Can Pawlenty Win Over the Tea Partiers?

October 26th, 2010 at 5:17 pm | 8 Comments |

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President Obama was in Minnesota this weekend and Tim Pawlenty, Minnesota governor and unannounced 2012 hopeful, prepared a short video welcoming him.  In it,Pawlenty introduced the president to a number of Minnesota phrases like “ooftah” and “yikes” and then used them to knock him on items like federal spending increases and the deficit.

Certainly there is nothing new about a presidential hopeful taking shots at the current officeholder over policy, but Pawlenty and his Midwestern pleasantness offers a peculiar specimen.  Pawlenty employs quaint, inoffensive colloquialisms, combining them with what should be biting attacks over policy failures.  The result: instead of feeling his or her blood boil, the listener feels a sense of calm optimism.  Pawlenty goes on to contrast Obama’s record with his own very impressive and very innovative record in Minnesota.  It’s this quality that led Michael Gerson to coin Pawlenty as “Minnesota’s Ronald Reagan.”  It’s this same quality that brings into question whether Pawlenty, or any other mild-mannered and thoughtful candidate, can really be the man of the hour in today’s volatile political climate.  When Pawlenty bites, especially when he bites with his Midwestern idioms, you just can’t get angry.  The Cohen brothers, Minnesota natives themselves, masterfully demonstrated this phenomenon in the movie Fargo, where you couldn’t help but chuckle while crazed Minnesotans performed terrible acts of murder.

The question then becomes, can Pawlenty win this way?  More specifically, can Pawlenty channel the anger of the Tea Party, a group that he defends and supports enthusiastically, into something positive?  Furthermore, can he bridge the gap between the angry Tea Partiers and the increasingly overlooked body of GOP moderates and (most importantly) independent voters that have grown tired of Obama’s rhetoric and lack of progress on the economy?  When you listen to Palin go after Obama, using the same sorts of phrases Pawlenty does, the result is so strikingly different.  She has built her image upon scorning the liberal elite and “lamestream media” for their inability to use “common sense” solutions to our nation’s problems, but laces the message with a healthy dose of bitterness and spite born of the sense of marginalization that is such a motivating factor for much of the Tea Party.

Palin gets people riled up, she throws punches and they land.  People like that.  Pawlenty does not have that ability.  But America does not rally, at least not en masse, behind angry candidates.  Ultimately Palin cannot win enough hearts and minds to take a credible shot at the White House.  Pawlenty’s hope lies in being the man that can bridge the gap between the anger of the Tea Party, the mainstream GOP, and the disenchanted voters in the middle.  Can he do that?  Can anyone do that?  Some seem to think so, or at least hope so.  He has received flattering columns from Michael Gerson, and George Will.  As Will notes, Limbaugh ranks him number two to Palin, and Dick Armey has his eye on him.  At the end of the day though, this attention isn’t worth much if his voice can’t be heard.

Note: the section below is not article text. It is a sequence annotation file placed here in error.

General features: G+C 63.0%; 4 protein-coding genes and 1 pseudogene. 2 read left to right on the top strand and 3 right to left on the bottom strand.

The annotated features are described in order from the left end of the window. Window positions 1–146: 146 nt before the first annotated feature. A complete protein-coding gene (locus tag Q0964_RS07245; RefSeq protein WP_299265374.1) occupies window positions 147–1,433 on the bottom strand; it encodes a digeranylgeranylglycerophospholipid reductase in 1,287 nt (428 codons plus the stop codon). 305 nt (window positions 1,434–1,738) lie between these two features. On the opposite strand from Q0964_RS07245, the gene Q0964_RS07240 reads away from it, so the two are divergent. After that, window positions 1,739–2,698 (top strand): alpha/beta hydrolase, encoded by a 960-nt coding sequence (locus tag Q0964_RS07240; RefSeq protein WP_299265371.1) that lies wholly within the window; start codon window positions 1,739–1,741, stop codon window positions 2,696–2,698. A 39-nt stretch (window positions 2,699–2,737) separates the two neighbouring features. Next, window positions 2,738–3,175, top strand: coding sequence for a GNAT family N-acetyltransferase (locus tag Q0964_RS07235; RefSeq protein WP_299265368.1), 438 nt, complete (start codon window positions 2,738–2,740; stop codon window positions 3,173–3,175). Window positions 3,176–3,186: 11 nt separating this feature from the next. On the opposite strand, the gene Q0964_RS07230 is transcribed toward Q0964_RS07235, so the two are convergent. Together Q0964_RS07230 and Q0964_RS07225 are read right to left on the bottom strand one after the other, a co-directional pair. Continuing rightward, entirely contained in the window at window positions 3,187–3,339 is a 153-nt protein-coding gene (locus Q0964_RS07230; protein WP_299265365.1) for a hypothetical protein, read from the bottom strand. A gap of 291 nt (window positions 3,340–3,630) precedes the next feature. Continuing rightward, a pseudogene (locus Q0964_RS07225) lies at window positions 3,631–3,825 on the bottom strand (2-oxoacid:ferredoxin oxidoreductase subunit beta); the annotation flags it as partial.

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8 Comments so far ↓

  • Saladdin

    In a word, no. Pawlenty, like Mitch Daniels is smart and funny, but lacks charisma. The better question would be, will the GOP nominate someone who makes Bob Dole seem exciting? I like T-Paw, but he’d barely beat Obama in his homestate of MN. I can’t really get how a midwest gov with very little national name recognition (except in GOP or DC circles) can both fend off charges that he’s not a RINO (especially in the Primaries v. Romney, Huckabee, Daniels, Giuliani, et al), and successfully brand himself as a “Wal-Mart Republican”.

    Also, Edwards really tried to get the poor and disenfranchised to vote, but the anger comes not from the poor, but the relatively well off. Those aren’t really T-Paw’s folks, more like Romney’s.

  • CD-Host

    If he thinks that all he needs to change is replace Texas cutsy with Minnesota cutsy then no.

    Pawlenty is competent but Obama is more competent. So the big question would be, “what the point”? That’s the question he needs to answer. Other than an R after his name what does he really bring to the table?

  • Gus

    In short, no. Pawlenty has the anti-tax, anti-government bona fides, but he’s the Republican Fritz Mondale. Milquetoast, boring, so gosh darn Minnesotan. Look at his laughable performance at CPAC. “Take a nine iron and smash the window out of big government”? Sheesh, what a stupid line, but he probably thought it was badass. In the highly unlikely event he manages to win the nomination, I doubt he’ll win his home state. He didn’t win a majority in either of his gubernatorial elections.

  • Posting From Fake America

    He won’t make it through the primary. Just look at some of the new GOP candidates this cycle. If Christine O’Donnell and Carl Paladino can win GOP primaries in Delaware and NY then a level-headed unassuming candidate like Pawlenty doesn’t stand a chance.

  • armstp

    “Can Pawlenty Win Over the Tea Partiers?”

    Anything is possible with these Tea Partiers, as they do not know if they are coming or going and are basically full of shit! It depends on how much Pawlenty wants to sell his soul to the devil!

    It will be a race to the bottom for all these guys: Pawlenty, Romney, Jindal, Bush, Daniels, Christie, etc. Palin, Gingrich and Huckabee are already at the bottom.

  • chatterton4

    This article might have more credibility if Mr. McNitt could spell “uff da” and Coen properly.

  • Madeline

    Probably not. However, the tea party will be a distant memory by the time the 2012 campaign starts.